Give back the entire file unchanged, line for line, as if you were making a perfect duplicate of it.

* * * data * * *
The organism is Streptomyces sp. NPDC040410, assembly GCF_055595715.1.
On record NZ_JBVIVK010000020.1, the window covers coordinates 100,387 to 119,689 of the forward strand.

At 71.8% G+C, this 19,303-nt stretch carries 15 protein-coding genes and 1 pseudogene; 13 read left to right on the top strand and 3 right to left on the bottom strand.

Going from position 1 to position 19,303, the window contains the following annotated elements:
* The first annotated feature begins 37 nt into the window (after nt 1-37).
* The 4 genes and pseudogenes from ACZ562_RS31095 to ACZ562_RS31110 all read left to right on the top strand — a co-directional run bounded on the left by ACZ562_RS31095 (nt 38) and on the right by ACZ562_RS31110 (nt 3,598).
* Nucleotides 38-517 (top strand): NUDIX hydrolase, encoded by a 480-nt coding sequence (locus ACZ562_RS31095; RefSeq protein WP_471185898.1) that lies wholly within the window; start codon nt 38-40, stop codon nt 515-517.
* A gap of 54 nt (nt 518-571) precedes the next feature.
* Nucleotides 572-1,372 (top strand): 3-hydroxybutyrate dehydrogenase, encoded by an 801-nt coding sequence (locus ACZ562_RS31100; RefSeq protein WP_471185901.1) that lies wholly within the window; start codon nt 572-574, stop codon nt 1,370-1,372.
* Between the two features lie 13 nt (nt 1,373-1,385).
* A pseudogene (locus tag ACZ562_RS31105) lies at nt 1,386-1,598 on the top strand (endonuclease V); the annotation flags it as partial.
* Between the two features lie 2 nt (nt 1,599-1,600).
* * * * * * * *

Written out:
The organism is Streptomyces sp. NPDC040410, assembly GCF_055595715.1.
On record NZ_JBVIVK010000020.1, the window covers coordinates 100,387 to 119,689 of the forward strand.

At 71.8% G+C, this 19,303-nt stretch carries 15 protein-coding genes and 1 pseudogene; 13 read left to right on the top strand and 3 right to left on the bottom strand.

Going from position 1 to position 19,303, the window contains the following annotated elements:
* The first annotated feature begins 37 nt into the window (after nt 1-37).
* The 4 genes and pseudogenes from ACZ562_RS31095 to ACZ562_RS31110 all read left to right on the top strand — a co-directional run bounded on the left by ACZ562_RS31095 (nt 38) and on the right by ACZ562_RS31110 (nt 3,598).
* Nucleotides 38-517 (top strand): NUDIX hydrolase, encoded by a 480-nt coding sequence (locus ACZ562_RS31095; RefSeq protein WP_471185898.1) that lies wholly within the window; start codon nt 38-40, stop codon nt 515-517.
* A gap of 54 nt (nt 518-571) precedes the next feature.
* Nucleotides 572-1,372 (top strand): 3-hydroxybutyrate dehydrogenase, encoded by an 801-nt coding sequence (locus ACZ562_RS31100; RefSeq protein WP_471185901.1) that lies wholly within the window; start codon nt 572-574, stop codon nt 1,370-1,372.
* Between the two features lie 13 nt (nt 1,373-1,385).
* A pseudogene (locus tag ACZ562_RS31105) lies at nt 1,386-1,598 on the top strand (endonuclease V); the annotation flags it as partial.
* Between the two features lie 2 nt (nt 1,599-1,600).